4 minute read
You must be logged in to rate content!
Wanted to start a little project, something different than normal. Thought it would be cool to take an old boombox and make it Bluetooth compatible. Would run on a battery pack. Would be fun to take to festivals or the beach. Maybe add a USB charge port on the side to charge up your phone. Was watching the Netflix special on video games and I think the 80s footage inspired me.
Was surprised how expensive some of these retro boomboxes are! Some of the Ones in good shape are several thousands of dollars!
I didn’t need a mint one or one that was 100% working so that made it much cheaper. Found one that had an inoperable tape player for cheap on FB. Looks the part!
Has a lot of different inputs and outputs on the side which should make it easier to hook things up.
Got a raspberry pi 3 which has the Bluetooth module for about $40. This will run the software
The audio output isn’t great in these so I got a sound blaster dac for under $20.
Since the boombox has a 12v DC input it should make it easy to hook up a battery pack/power supply. There are several online that have the usb 5v output for the pi. I’ll try to wire the stereos AC input to charge the battery so you don’t have to mess with it.
Some online instructions used a different amp and just wired up the speakers but I want to keep the radio so to simply it I’ll just use the pi as an output to the stereo.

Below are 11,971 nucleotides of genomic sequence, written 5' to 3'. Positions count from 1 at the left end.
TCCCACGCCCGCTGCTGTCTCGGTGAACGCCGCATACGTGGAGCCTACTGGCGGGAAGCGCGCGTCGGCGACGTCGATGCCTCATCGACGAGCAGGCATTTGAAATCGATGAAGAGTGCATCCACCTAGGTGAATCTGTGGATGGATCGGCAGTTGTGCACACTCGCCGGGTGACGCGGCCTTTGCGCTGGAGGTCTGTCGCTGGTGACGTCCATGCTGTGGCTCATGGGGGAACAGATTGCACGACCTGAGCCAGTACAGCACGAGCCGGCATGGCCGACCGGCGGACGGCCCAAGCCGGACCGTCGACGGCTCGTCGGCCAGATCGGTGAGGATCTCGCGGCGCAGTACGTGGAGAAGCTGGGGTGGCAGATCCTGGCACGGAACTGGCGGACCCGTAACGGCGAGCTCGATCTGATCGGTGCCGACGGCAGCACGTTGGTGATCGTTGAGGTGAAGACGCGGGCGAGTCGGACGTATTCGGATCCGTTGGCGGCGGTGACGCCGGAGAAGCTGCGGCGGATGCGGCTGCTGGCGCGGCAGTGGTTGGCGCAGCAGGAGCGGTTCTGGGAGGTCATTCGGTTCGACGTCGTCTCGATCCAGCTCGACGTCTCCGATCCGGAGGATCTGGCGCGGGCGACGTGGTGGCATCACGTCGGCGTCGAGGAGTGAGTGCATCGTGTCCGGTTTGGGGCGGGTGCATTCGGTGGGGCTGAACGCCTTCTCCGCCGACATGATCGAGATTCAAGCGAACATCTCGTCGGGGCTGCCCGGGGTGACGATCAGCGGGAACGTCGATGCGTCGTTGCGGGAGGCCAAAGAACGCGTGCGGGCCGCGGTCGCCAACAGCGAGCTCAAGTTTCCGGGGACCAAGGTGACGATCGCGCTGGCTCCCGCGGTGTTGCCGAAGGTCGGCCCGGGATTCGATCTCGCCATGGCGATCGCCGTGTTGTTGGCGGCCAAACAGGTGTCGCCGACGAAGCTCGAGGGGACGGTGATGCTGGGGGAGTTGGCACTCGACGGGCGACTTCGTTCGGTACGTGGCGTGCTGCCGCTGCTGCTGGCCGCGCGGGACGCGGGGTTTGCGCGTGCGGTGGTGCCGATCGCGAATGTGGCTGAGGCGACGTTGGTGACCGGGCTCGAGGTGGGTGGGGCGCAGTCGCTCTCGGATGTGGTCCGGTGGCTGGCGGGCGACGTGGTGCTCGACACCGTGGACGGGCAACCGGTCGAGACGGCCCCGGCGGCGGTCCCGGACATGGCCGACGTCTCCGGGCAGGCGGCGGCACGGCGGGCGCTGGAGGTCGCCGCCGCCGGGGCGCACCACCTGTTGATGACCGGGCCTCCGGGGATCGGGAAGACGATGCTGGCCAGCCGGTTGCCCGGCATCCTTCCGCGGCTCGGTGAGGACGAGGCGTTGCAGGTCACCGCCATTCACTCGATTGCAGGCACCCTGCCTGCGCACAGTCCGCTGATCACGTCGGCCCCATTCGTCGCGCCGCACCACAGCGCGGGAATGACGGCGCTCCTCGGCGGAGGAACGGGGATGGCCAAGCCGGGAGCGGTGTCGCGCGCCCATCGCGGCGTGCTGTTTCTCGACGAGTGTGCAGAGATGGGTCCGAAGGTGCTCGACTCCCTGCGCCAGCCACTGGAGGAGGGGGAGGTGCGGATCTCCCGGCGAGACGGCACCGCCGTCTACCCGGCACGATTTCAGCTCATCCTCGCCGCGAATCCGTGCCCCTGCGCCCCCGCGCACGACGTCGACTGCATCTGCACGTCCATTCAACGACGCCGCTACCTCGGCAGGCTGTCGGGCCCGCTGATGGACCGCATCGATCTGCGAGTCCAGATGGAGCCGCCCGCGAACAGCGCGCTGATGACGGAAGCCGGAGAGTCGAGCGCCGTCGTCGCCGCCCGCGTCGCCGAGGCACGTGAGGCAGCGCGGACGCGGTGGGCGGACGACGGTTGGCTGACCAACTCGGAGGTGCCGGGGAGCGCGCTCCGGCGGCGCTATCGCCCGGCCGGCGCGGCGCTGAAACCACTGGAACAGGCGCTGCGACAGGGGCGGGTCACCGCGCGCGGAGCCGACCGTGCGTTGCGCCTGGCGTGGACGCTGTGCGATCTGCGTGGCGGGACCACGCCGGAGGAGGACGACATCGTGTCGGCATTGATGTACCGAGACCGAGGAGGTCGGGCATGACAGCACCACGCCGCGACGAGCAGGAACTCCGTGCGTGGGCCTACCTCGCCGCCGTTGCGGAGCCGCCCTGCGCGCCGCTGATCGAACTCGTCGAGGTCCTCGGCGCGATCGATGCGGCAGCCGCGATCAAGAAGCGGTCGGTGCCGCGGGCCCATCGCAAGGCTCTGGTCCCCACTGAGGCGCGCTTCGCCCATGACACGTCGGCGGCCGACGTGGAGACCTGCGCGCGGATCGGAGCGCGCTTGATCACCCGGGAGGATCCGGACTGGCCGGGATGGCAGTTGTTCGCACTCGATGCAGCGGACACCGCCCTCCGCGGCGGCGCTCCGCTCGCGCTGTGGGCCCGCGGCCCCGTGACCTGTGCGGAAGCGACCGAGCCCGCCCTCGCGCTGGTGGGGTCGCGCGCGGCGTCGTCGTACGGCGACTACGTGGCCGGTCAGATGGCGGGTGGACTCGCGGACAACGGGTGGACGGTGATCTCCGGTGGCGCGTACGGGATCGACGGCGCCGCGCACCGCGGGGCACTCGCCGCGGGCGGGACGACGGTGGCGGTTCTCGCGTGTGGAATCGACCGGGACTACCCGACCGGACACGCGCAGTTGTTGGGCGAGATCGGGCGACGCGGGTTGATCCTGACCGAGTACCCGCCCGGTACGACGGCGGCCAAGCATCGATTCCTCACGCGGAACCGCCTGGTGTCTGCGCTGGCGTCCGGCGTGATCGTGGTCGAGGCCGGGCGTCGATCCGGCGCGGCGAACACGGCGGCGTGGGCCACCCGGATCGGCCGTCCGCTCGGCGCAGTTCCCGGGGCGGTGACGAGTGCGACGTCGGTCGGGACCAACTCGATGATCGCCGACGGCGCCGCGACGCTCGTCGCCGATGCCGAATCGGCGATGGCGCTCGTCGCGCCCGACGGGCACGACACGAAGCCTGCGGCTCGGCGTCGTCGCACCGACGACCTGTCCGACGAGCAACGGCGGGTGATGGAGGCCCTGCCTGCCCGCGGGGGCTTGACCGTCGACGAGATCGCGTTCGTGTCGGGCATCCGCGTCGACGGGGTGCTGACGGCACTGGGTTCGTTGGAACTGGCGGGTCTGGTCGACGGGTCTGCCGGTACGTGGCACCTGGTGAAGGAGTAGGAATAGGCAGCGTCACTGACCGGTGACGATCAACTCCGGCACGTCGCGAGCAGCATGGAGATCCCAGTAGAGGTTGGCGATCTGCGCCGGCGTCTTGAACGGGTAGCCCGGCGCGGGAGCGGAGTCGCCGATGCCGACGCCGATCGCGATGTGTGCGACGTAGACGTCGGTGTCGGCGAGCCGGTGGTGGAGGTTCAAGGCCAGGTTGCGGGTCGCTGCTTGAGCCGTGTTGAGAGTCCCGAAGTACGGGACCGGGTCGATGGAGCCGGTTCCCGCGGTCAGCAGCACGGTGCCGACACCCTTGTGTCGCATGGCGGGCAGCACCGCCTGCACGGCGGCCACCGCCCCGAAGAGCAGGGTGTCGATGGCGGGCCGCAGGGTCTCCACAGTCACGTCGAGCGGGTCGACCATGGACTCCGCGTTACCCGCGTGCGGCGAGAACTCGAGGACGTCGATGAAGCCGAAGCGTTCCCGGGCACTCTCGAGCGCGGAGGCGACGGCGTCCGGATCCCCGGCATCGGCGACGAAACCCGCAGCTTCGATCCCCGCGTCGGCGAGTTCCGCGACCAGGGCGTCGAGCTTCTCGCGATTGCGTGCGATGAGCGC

Plugging the radio in, as advertised the tape didn’t work. The radio does. It sounds decent but there is some static when turning the volume dial. May need to get a new pot.
So I decided to try and make some progress today. Going to go one step at a time.
1. Get raspberry pi receiving Bluetooth and outputting audio.
2. Open up stereo and check it out.
3 Get pi to play thru stereo
4. Work out power situation
5. Wire/mount stuff up
5.5. Fix any issues with stereo
6. Pump up the Jammzz
First step is get the pi working. Found a site called Balena.io that makes it really easy to set things up. Good because I’m not a good programmer.
there were a few hiccups and settings to mess with but got it working!
Had to turn off the pi audio out for it to see the dac but seems to work great. Only beef is it is a little slow to respond. If I stop or change songs seems to be a couple seconds behind but not a big deal.
Had a helper.
He needed to inspect the project drawer.
Opened up the stereo, wasn’t too dirty inside.
Found out the tape isn’t working because the motor that runs it doesn’t appear to be connected, maybe the gear broke, but the motor spins with no tape spinning.
Was going to go thru the tape audio input but the tape mechanism is really integrated into the case/circuitry and would be a pita to get into. Plus I don’t know how powerful the signal is coming from the tape deck. Seemed like going in from the aux input on the side is simpler.
Tape head on the right is the reading head. The wires go under the mechanism which would take a lot more work to pull.
Thankfully I had a 3.5mm to RCA cable so I just plugged it in, switched to tape and hit record/play and it worked!
It sounds pretty good and gets loud! I could probably improve it with better speakers but that’s an upgrade for later.
Noticed a hum that got quieter when I touched the running tape motor. I unplugged it and it helped but was still there. Probably related to the wall power and since I’ll be using a battery it may go away on its own.
So I got thru step 3. Now I need to order a short 3.5mm cable to permanently connect to the audio inputs, buy a 12v battery supply/pack and get this thing running on its own power.